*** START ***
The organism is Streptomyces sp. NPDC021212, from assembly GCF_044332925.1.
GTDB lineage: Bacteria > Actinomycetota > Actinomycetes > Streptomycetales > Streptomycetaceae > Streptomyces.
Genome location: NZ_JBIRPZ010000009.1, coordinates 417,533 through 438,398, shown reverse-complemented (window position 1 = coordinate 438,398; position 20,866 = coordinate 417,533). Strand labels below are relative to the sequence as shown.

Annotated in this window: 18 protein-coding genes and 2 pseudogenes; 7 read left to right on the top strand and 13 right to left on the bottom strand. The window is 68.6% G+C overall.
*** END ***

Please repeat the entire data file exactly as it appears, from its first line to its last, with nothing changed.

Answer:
The organism is Streptomyces sp. NPDC021212, from assembly GCF_044332925.1.
GTDB lineage: Bacteria > Actinomycetota > Actinomycetes > Streptomycetales > Streptomycetaceae > Streptomyces.
Genome location: NZ_JBIRPZ010000009.1, coordinates 417,533 through 438,398, shown reverse-complemented (window position 1 = coordinate 438,398; position 20,866 = coordinate 417,533). Strand labels below are relative to the sequence as shown.

Annotated in this window: 18 protein-coding genes and 2 pseudogenes; 7 read left to right on the top strand and 13 right to left on the bottom strand. The window is 68.6% G+C overall.